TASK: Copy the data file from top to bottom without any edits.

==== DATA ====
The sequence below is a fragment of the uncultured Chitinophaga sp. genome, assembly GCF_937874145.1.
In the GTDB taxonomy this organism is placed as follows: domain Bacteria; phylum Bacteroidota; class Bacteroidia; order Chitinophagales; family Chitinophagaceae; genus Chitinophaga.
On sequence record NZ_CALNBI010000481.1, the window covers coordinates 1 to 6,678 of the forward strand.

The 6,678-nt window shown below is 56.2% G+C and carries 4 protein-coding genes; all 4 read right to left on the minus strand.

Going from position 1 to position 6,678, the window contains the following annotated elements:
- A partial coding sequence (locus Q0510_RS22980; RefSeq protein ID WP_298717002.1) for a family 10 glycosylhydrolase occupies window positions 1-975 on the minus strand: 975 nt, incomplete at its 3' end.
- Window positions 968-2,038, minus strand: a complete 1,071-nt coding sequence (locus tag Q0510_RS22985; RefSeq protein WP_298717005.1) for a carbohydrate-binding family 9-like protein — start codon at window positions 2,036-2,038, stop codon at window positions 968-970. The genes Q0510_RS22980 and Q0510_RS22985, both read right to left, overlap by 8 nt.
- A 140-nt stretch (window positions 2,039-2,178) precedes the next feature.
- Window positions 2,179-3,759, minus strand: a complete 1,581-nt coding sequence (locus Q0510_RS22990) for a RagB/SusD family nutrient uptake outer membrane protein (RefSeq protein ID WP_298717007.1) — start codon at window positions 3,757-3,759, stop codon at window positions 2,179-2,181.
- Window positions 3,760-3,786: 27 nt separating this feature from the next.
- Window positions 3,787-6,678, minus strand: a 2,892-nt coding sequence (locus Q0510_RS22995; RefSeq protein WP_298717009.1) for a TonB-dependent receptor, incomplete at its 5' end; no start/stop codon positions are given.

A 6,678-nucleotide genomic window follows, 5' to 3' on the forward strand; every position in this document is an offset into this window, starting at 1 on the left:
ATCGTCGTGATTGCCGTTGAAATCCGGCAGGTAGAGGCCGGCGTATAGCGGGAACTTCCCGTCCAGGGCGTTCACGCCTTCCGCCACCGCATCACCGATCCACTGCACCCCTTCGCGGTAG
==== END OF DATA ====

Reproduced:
The sequence below is a fragment of the uncultured Chitinophaga sp. genome, assembly GCF_937874145.1.
In the GTDB taxonomy this organism is placed as follows: domain Bacteria; phylum Bacteroidota; class Bacteroidia; order Chitinophagales; family Chitinophagaceae; genus Chitinophaga.
On sequence record NZ_CALNBI010000481.1, the window covers coordinates 1 to 6,678 of the forward strand.

The 6,678-nt window shown below is 56.2% G+C and carries 4 protein-coding genes; all 4 read right to left on the minus strand.

Going from position 1 to position 6,678, the window contains the following annotated elements:
- A partial coding sequence (locus Q0510_RS22980; RefSeq protein ID WP_298717002.1) for a family 10 glycosylhydrolase occupies window positions 1-975 on the minus strand: 975 nt, incomplete at its 3' end.
- Window positions 968-2,038, minus strand: a complete 1,071-nt coding sequence (locus tag Q0510_RS22985; RefSeq protein WP_298717005.1) for a carbohydrate-binding family 9-like protein — start codon at window positions 2,036-2,038, stop codon at window positions 968-970. The genes Q0510_RS22980 and Q0510_RS22985, both read right to left, overlap by 8 nt.
- A 140-nt stretch (window positions 2,039-2,178) precedes the next feature.
- Window positions 2,179-3,759, minus strand: a complete 1,581-nt coding sequence (locus Q0510_RS22990) for a RagB/SusD family nutrient uptake outer membrane protein (RefSeq protein ID WP_298717007.1) — start codon at window positions 3,757-3,759, stop codon at window positions 2,179-2,181.
- Window positions 3,760-3,786: 27 nt separating this feature from the next.
- Window positions 3,787-6,678, minus strand: a 2,892-nt coding sequence (locus Q0510_RS22995; RefSeq protein WP_298717009.1) for a TonB-dependent receptor, incomplete at its 5' end; no start/stop codon positions are given.

A 6,678-nucleotide genomic window follows, 5' to 3' on the forward strand; every position in this document is an offset into this window, starting at 1 on the left:
ATCGTCGTGATTGCCGTTGAAATCCGGCAGGTAGAGGCCGGCGTATAGCGGGAACTTCCCGTCCAGGGCGTTCACGCCTTCCGCCACCGCATCACCGATCCACTGCACCCCTTCGCGGTAG